Cis and trans 1-lithio-2-methoxycyclopropanes (1) were prepared by lithium-halogen exchange reaction from corresponding bromides and condensed with aldehydes to give the addition products which readily undergo acid-catalyzed rearrangement to b,g-unsaturated aldehydes.23

Both 1-lithio-1-methyl-2-vinylcyclopropanes (2) and 1-lithio-2-vinylcyclopropanes (3) (cis and trans) were prepared in similar fashion and subsequently applied to cycloheptane annulations.24,25 These and other substituted cyclopropyllithium reagents are configurationally stable.26

See also 1-Bromo-1-lithio-2-phenylcyclopropane; Cyclopropylmagnesium Bromide; 1-Lithio-1-methoxycyclopropane; Lithium Cyclopropyl(phenylthio)cuprate.

1. (a) Wakefield, B. J. The Chemistry of Organolithium Compounds; Pergamon: Oxford, 1974. (b) Schöllkopf, U. MOC 1970, XIII/1, 87. (c) Boche, G.; Walborsky, H. M. In The Chemistry of the Cyclopropyl Group, Rappoport, Z., Ed; Wiley: Chichester, 1987; Chapter 12. (d) Boche, G.; Walborsky, H. M. Cyclopropane Derived Reactive Intermediates, Wiley: Chichester, 1990.
2. Hart, M.; Sandri, J. M. CI(L) 1956, 1014.
3. Wasserman, H. H.; Dion, R. P. TL 1982, 23, 1413.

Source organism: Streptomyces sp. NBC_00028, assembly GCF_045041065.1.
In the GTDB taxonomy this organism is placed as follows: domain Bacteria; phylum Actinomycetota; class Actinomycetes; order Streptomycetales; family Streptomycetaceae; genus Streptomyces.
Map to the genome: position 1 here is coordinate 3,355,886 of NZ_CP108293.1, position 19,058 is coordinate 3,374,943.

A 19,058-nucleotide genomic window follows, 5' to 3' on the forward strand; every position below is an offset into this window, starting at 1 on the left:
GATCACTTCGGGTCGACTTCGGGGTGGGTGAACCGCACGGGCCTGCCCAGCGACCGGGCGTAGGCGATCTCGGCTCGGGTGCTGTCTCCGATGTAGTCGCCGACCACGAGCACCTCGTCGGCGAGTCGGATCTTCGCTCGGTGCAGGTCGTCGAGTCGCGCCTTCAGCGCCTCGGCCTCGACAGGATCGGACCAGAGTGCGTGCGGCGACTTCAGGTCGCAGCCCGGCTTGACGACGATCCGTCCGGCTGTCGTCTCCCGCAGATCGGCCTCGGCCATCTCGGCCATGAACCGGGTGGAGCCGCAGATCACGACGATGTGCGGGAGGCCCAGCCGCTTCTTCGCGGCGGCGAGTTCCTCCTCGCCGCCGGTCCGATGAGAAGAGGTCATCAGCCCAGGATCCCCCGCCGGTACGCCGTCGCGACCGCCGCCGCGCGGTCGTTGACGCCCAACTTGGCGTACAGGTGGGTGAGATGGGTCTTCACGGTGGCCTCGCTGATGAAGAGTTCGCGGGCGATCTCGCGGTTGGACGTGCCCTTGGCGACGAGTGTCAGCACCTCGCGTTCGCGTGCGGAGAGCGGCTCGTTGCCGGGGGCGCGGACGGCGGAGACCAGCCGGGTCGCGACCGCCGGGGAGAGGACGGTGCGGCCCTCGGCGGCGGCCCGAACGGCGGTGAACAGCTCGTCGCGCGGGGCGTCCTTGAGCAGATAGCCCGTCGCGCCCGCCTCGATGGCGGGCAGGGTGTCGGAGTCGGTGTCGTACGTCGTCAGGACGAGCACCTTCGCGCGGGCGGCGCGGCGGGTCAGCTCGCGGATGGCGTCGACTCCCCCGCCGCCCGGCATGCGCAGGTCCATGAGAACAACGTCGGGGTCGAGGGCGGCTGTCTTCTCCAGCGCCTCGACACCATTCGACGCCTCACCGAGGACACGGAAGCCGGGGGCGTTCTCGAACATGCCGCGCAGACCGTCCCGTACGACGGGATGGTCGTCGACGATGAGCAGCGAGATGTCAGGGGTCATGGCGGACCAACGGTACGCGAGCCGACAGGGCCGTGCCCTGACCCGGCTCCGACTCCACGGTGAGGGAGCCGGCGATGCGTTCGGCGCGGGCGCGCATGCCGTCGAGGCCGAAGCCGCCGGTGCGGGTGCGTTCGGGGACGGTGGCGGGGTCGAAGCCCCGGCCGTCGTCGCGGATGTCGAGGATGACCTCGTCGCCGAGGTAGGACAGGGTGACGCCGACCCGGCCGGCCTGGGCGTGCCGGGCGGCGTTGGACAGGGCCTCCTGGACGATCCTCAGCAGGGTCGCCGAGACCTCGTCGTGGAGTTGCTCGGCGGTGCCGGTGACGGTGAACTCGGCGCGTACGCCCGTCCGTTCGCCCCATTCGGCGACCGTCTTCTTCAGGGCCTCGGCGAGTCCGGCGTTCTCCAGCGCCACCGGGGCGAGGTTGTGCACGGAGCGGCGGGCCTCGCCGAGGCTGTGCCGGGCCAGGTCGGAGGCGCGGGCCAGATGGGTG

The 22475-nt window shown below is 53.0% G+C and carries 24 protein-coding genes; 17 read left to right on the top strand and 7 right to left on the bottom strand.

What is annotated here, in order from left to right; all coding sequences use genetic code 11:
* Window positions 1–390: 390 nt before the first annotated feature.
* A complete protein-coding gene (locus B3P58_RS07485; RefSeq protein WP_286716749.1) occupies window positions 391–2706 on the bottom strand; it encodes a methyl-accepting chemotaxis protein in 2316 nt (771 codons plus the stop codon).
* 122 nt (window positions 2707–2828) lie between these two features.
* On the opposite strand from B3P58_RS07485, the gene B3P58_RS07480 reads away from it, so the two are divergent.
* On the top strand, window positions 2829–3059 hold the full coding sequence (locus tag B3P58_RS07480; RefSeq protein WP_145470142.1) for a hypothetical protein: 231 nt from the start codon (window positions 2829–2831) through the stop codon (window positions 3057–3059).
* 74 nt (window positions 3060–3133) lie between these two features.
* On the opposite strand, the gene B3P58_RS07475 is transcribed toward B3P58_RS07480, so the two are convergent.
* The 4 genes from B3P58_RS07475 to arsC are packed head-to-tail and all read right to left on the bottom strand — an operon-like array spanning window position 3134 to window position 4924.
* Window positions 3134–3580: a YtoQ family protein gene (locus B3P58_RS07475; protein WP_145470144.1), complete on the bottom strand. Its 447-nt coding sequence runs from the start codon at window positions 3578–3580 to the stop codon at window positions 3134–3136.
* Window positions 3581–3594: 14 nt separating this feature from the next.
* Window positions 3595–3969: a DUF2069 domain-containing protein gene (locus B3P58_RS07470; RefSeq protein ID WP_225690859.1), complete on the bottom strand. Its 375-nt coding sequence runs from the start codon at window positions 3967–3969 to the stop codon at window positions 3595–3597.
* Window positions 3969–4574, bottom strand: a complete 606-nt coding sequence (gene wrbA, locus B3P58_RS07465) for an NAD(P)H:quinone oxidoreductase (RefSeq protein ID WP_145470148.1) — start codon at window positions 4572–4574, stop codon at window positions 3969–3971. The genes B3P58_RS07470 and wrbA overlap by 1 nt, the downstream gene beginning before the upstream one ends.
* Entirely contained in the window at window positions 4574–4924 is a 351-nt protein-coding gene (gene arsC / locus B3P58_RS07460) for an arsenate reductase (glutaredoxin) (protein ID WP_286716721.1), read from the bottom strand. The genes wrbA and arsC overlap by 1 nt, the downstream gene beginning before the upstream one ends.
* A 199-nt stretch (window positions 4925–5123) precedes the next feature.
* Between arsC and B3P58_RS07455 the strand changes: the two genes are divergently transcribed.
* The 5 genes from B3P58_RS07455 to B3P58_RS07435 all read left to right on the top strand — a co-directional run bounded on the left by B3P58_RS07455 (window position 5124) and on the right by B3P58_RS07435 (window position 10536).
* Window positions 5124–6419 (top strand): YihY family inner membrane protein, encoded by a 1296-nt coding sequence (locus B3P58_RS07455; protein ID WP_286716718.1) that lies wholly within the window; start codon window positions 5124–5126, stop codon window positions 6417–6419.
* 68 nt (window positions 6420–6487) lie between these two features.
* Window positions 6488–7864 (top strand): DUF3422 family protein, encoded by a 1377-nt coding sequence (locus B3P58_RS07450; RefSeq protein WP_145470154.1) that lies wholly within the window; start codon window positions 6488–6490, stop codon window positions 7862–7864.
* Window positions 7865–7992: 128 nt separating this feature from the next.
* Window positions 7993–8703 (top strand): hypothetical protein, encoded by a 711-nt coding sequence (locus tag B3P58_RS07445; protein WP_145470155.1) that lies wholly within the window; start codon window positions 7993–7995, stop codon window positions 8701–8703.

4. Piers, E.; Banville, J.; Lau, C. K.; Nagakura, I. CJC 1982, 60, 2965.
5. (a) Crompton, T. R.; Comprehensive Organometallic Analysis, Plenum: New York, 1987; pp 181-192. (b) Schöllkopf, U. MOC 1970, XIII/1, 3.
6. Gilman, H.; Haubein, A. H. JACS 1944, 66, 1515.
7. (a) Hart, H.; Cipriani, R. A. JACS 1962, 84, 3697. (b) Applequist, D. E.; O'Brien, D. E. JACS 1963, 85, 743.
8. (a) Seyferth, D.; Cohen, H. M. JOM 1963, 1, 15. (b) Wagner, P. J.; Liu, K. C.; Noguchi, Y. JACS 1981, 103, 3837.
9. Seyferth, D.; Cohen, H. M. IC 1963, 2, 625.
10. Heidt, P. C.; Bergmeier, S. C.; Pearson, W. H. TL 1990, 31, 5441.
11. (a) Okazawa, N.; Sorensen, T. S. CJC 1978, 56, 2355. (b) Shimasaki, M.; Hara, H.; Suzuki, K. TL 1989, 30, 5443.
12. Tamura, M.; Suzukamo, G. TL 1981, 22, 577.
13. Masamune, S.; Kaiho, T.; Garvey, D. S. JACS 1982, 104, 5521.
14. Olah, G.; Arvanaghi, M. AG(E) 1981, 20, 878.
15. Cainelli, G.; Giacomini, D.; Mezzina, E.; Panunzio, M.; Zarantonello, P. TL 1991, 32, 2967.
16. Edward, W. B. III JHC 1975, 12, 413.
17. Walter, K. CB 1975, 108, 3415.
18. (a) Longone, D. T.; Doyle, R. R. CC 1967, 300. (b) Schier, A.; Schmidbaur, H. CB 1984, 117, 2314.
19. Schmidbaur, H.; Schier, A. S 1983, 372.
20. Dakkouri, M.; Kehrer, H.; Buhmann, P. CB 1979, 112, 3523.
21. Dakkouri, M.; Kehrer, H. CB 1983, 116, 2041.
22. Wassermann, H. H.; Dion, R. P.; Fukuyama, J. M. H 1989, 28, 629.
23. Corey, E. J.; Ulrich, P. TL 1975, 3685.
24. Wender, P. A.; Eissenstat, M. A.; Filosa, M. P. JACS 1979, 101, 2196.
25. (a) Wender, P. A.; Filosa, M. P. JOC 1976, 41, 3490. (b) Marino, J. P.; Browne, L. J. TL 1976, 3245. (c) Piers, E.; Lau, C. K.; Nagakura, I. TL 1976, 3233. (d) Piers, E.; Nagakura, I. TL 1976, 3237.
26. Applequist, D. E.; Peterson, A. H. JCS 1961, 83, 862. Walborsky, H. M.; Impastato, F. J.; Young, A. E.; JACS 1964, 86, 3283. Corey, E. J.; Eckrich, T. M. TL 1984, 25, 2415.

Harry M. Walborsky & Marek Topolski

Florida State University, Tallahassee, FL, USA